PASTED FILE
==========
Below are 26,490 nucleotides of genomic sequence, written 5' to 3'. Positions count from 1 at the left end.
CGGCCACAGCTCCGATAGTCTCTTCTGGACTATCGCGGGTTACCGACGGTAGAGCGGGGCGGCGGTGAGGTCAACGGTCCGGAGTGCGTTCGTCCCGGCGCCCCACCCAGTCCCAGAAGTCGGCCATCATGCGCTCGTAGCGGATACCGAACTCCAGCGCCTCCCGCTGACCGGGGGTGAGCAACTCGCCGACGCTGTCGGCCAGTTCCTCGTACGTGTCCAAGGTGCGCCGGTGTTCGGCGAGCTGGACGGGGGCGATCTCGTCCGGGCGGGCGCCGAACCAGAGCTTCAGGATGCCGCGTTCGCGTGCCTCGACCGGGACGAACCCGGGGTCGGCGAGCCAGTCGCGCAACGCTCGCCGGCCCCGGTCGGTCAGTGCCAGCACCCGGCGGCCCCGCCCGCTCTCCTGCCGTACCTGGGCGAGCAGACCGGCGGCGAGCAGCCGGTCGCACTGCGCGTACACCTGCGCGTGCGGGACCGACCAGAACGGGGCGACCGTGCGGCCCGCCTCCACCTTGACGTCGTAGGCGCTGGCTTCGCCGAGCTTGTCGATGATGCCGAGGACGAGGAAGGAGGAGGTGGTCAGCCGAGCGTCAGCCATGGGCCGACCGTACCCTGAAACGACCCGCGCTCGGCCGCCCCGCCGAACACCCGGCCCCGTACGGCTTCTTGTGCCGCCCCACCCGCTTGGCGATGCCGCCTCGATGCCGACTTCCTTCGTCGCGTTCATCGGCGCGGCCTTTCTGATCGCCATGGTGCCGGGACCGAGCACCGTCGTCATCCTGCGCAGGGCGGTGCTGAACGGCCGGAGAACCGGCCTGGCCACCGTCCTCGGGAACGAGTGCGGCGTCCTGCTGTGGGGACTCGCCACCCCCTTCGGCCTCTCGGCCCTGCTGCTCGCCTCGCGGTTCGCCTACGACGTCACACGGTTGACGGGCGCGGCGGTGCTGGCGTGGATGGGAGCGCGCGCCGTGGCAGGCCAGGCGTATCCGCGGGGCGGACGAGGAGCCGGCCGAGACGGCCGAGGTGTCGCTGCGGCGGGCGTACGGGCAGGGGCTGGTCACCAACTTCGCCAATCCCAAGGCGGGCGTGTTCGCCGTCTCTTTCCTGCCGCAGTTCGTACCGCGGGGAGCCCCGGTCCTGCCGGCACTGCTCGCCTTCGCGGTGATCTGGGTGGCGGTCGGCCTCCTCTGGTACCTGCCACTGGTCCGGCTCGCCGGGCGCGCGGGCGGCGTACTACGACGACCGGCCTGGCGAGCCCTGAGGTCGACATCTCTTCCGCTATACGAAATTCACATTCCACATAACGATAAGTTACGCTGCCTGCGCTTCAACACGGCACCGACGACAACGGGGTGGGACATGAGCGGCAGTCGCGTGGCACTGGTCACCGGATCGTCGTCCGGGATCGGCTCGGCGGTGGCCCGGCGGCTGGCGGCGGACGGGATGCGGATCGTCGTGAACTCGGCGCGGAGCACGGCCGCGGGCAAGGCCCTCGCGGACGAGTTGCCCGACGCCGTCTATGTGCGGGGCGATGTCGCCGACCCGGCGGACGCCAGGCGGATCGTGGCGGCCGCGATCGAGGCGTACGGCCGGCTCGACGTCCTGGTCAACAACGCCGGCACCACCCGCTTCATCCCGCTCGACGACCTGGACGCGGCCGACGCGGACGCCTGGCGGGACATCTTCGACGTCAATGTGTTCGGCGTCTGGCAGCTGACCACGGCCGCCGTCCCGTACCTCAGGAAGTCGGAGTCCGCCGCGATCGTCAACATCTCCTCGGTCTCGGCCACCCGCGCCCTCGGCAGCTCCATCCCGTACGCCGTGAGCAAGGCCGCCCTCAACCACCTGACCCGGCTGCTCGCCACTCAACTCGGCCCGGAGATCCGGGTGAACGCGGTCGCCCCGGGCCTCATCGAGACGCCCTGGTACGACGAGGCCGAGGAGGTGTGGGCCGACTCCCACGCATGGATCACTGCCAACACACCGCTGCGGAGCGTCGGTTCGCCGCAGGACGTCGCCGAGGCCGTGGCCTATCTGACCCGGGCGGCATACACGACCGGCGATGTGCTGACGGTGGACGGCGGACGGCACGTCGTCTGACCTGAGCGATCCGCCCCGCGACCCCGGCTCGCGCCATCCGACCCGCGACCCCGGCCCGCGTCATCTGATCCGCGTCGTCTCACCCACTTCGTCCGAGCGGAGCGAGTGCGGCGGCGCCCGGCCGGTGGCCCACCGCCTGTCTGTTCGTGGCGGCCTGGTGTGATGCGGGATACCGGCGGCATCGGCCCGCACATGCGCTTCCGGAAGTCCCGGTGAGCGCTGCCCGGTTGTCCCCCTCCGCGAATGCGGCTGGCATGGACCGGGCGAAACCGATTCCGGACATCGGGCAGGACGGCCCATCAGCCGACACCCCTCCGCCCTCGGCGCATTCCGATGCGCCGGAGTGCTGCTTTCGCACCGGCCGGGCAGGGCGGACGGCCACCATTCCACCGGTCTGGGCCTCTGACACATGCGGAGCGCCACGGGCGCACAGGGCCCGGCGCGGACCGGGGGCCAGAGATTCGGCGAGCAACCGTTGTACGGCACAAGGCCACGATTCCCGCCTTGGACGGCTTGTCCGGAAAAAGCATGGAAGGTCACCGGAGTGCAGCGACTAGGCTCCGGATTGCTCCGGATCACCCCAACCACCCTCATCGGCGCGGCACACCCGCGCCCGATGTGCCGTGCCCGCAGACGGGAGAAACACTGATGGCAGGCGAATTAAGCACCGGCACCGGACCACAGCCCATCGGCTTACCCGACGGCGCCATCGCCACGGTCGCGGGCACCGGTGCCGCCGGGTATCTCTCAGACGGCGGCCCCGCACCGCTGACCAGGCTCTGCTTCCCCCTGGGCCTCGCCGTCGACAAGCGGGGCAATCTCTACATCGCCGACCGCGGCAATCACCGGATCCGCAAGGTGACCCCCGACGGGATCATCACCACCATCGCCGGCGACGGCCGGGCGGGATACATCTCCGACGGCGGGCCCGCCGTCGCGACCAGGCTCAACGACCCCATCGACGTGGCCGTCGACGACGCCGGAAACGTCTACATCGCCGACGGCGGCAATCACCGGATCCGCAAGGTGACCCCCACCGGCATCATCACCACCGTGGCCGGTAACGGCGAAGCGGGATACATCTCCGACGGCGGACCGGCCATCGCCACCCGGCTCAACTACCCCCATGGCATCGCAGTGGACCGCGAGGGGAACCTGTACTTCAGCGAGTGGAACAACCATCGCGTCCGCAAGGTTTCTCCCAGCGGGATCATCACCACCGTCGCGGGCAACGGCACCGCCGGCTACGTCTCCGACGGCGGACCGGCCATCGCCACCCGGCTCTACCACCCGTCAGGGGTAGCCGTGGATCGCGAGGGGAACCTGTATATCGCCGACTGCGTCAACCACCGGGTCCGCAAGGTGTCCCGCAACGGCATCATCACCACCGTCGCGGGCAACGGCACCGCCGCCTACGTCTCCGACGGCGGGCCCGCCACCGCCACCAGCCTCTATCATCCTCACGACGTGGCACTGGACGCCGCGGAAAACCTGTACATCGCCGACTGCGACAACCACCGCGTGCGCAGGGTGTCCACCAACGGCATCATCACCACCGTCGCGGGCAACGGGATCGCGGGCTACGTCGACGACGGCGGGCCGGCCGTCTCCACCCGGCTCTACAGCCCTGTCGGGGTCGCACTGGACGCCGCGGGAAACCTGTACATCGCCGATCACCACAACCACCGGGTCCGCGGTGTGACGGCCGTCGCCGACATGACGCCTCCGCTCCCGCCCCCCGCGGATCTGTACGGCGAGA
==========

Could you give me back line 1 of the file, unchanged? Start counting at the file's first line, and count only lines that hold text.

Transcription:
Below are 26,490 nucleotides of genomic sequence, written 5' to 3'. Positions count from 1 at the left end.